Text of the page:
Education Partnership for Internationalizing Curriculum (EPIC)
Three SGS centers have been selected as National Resource Centers (NRCs) by the U.S. Department of Education: the Center for East Asian Studies, the Center for Latin American Studies, and the Center for Russian, East European and Eurasian Studies. Supported by Title VI of the Higher Education Act, NRCs strengthen access to training in the major languages of their respective regions, broaden area studies training across all disciplines, and pursue innovative collaborations with other educational organizations and local communities.
As part of the community engagement effort, the three NRCs in collaboration with other SGS centers, have established the Education Partnership for Internationalizing Curriculum (EPIC), which focuses on strengthening the internationalization of curricula and the professionalization of language instruction at community colleges and K-12 institutions.
Read further below for descriptions of the various programs offered through EPIC.
- Fellows Program
- Professional Development Training Workshops
- Foreign Language Professional Development Workshop
Open to faculty from Foothill College, De Anza College, and College of San Mateo in 2016-17
Fellowship Period: September 2016-June 2017
Call for Applications: January, 2016-April 18, 2016
This competitive fellowship program will bring together 8-10 community college faculty from Foothill College, De Anza College, and the College of San Mateo (with possible expansion to additional colleges in future years) to work collaboratively with colleagues at Stanford for one academic year on projects aimed at internationalizing course curricula and producing innovative curricular materials for use in community college classrooms. Fellows should represent a broad disciplinary cross-section, including the humanities, social sciences, mathematics and hard sciences.
Open to faculty from any California community college.
The Stanford Program on International and Cross-Cultural Education (SPICE), in partnership with EPIC, is offering exciting professional development opportunities for all California community college instructors.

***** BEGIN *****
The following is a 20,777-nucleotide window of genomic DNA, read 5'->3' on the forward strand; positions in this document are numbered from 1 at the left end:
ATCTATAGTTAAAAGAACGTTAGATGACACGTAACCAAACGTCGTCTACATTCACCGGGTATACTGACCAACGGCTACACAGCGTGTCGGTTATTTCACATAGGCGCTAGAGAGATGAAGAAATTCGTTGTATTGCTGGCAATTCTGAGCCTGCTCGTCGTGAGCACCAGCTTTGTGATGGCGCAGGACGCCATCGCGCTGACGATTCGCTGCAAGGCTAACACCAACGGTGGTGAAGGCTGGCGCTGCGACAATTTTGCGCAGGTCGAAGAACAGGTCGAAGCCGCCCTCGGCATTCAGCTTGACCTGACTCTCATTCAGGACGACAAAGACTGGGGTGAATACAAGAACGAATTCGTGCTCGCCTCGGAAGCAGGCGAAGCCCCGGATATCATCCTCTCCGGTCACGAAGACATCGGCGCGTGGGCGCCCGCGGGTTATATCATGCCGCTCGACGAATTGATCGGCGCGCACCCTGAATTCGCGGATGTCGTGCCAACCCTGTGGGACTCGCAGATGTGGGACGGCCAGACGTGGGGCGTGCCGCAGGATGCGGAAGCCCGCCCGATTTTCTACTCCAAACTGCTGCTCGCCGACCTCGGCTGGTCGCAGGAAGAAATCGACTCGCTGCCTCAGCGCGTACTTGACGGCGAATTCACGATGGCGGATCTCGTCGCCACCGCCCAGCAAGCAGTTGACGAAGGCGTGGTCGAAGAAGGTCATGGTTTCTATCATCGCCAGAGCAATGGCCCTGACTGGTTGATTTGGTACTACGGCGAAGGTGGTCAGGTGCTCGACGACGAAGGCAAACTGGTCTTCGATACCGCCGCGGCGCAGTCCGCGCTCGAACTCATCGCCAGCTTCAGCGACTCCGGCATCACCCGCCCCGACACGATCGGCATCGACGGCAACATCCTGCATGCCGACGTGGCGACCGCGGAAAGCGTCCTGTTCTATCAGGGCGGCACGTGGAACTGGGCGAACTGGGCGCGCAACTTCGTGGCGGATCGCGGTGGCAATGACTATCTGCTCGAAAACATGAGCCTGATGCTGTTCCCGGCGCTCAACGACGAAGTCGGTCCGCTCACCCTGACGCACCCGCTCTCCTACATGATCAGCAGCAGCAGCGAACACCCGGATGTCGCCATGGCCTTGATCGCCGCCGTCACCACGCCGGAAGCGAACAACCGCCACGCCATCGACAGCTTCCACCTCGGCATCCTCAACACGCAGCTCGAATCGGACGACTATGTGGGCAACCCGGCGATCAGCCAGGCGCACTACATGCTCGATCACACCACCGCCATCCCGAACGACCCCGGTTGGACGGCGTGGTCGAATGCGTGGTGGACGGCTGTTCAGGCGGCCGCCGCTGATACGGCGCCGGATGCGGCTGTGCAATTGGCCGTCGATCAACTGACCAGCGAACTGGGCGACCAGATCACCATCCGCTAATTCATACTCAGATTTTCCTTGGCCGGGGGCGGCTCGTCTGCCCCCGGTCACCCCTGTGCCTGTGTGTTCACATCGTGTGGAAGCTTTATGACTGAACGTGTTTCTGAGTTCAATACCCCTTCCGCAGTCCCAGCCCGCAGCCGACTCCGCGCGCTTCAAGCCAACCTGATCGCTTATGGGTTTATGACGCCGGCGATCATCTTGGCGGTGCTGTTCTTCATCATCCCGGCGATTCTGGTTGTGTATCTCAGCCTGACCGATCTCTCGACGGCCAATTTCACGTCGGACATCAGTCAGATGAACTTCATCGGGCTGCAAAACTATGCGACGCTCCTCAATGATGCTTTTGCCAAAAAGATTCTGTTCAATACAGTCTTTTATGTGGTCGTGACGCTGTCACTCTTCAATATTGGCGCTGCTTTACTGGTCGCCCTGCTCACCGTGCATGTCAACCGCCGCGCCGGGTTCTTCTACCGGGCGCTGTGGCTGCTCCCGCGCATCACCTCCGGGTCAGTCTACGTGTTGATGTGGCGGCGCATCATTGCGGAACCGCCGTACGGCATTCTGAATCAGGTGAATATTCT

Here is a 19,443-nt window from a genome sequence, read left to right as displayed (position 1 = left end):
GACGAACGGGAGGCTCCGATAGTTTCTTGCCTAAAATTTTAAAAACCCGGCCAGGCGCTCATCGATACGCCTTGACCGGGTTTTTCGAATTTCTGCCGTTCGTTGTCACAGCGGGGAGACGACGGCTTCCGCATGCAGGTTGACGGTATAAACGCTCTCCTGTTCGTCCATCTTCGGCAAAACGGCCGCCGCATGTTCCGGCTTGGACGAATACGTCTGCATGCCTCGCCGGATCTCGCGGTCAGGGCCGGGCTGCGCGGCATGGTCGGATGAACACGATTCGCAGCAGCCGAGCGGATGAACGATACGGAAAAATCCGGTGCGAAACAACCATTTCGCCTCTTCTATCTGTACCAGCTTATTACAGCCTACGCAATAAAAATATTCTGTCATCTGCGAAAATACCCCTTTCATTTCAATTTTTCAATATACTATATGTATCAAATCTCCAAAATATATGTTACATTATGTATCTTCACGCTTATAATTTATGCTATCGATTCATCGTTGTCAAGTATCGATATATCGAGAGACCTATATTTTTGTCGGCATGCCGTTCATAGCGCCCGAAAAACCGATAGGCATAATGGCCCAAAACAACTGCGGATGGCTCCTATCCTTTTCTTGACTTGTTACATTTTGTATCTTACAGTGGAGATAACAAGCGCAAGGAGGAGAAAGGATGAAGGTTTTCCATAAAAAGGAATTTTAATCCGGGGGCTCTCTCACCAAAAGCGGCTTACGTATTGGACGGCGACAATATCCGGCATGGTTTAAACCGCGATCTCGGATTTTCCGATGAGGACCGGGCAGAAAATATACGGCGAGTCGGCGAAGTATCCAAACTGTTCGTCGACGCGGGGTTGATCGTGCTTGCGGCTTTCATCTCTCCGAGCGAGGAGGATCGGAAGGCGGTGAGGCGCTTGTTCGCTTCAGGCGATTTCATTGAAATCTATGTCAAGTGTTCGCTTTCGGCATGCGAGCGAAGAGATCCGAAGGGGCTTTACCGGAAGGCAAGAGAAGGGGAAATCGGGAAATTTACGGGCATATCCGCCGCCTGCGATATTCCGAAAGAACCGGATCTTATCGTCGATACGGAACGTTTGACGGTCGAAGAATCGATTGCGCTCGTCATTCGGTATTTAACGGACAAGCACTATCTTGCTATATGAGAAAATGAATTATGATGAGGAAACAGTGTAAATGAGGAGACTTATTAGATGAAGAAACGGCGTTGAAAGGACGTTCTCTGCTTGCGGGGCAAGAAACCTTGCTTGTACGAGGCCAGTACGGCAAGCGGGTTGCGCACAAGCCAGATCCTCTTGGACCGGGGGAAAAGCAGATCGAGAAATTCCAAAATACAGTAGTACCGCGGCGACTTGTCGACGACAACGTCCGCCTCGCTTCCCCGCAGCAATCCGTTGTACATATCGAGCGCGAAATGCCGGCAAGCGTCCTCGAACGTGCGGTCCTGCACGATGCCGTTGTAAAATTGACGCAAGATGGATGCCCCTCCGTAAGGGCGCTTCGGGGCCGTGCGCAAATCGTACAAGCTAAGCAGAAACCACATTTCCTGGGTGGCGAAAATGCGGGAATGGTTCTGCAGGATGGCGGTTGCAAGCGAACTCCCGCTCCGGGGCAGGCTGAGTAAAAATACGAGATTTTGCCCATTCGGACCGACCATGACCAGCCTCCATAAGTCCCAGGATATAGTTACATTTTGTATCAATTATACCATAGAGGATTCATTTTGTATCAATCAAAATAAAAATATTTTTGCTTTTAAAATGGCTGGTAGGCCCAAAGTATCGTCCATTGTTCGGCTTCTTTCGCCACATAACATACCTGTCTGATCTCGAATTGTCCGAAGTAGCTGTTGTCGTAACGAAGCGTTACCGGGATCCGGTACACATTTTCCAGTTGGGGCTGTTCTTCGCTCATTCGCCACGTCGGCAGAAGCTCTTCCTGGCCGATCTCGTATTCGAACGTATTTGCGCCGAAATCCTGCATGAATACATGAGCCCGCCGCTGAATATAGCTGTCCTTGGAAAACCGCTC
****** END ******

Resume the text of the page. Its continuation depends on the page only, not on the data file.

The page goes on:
The next opportunity will be a free half-day course offered at Stanford Universty for those who wish to further internationalize their curricula by incorporating topics related to governance.
Guest Speaker: Francis Fukuyama
Friday, February 19, 2016
1:00 to 4:30pm
Space is limited, the deadline to register is January 31 and admitted instructors will be notified on February 1.
Open to faculty from any California Community College.
April 29-30, 2016
The Stanford Language Center will hold a two-day ACTFL Modified Oral Proficiency Interview (OPI) Assessment workshop on the Stanford campus. The workshop will offer foreign language instructors training in oral proficiency assessment and hands-on interview practice at the Novice and Intermediate levels according to ACTFL OPI guidelines. Participation in a Modified OPI Assessment Workshop is the first step toward becoming an ACTFL Certified OPI Tester with Limited Certification.
FOUR SATURDAYS, FEBRUARY-MAY 2016
9:00 a.m.-12:15 p.m.
DESIGNED FOR K-14 HISTORY AND SOCIAL STUDIES TEACHERS
Join Stanford scholars in exploring how we can deepen our students’ understanding of Islam. Acquire tools for navigating controversial claims about the relationship between Islam and violence, gender, and American foreign policy. Investigate source materials that will expand your students’ appreciation of the diversity of Muslim societies and cultures, and develop ways to integrate the study of Islam into your curriculum.
June 13-17, 2016
Designed for high school History and Social Science teachers
EPIC, in partnership with the Graduate School of Education’s Center to Support Excellence in Teaching (CSET), offers a professional development opportunity for high school teachers wishing to internationalize their curriculum in the summer of 2016. During this 5-day seminar, teachers learned techniques for facilitating critical discourse, including comparative analysis, on a topic that spans history and the globe: Imperialism. Lessons that engage students in critical discourse were demonstrated by the Stanford History Education Group (SHEG) and the Stanford Program on International and Cross-Cultural Education (SPICE). Stanford scholars offered rich content knowledge on imperialism (broadly defined) in Asia, Latin America, the Middle East, Africa, Russia, East Europe, and Eurasia. Teachers drew upon this content to develop new lessons that encourage critical discourse to take back to their classrooms.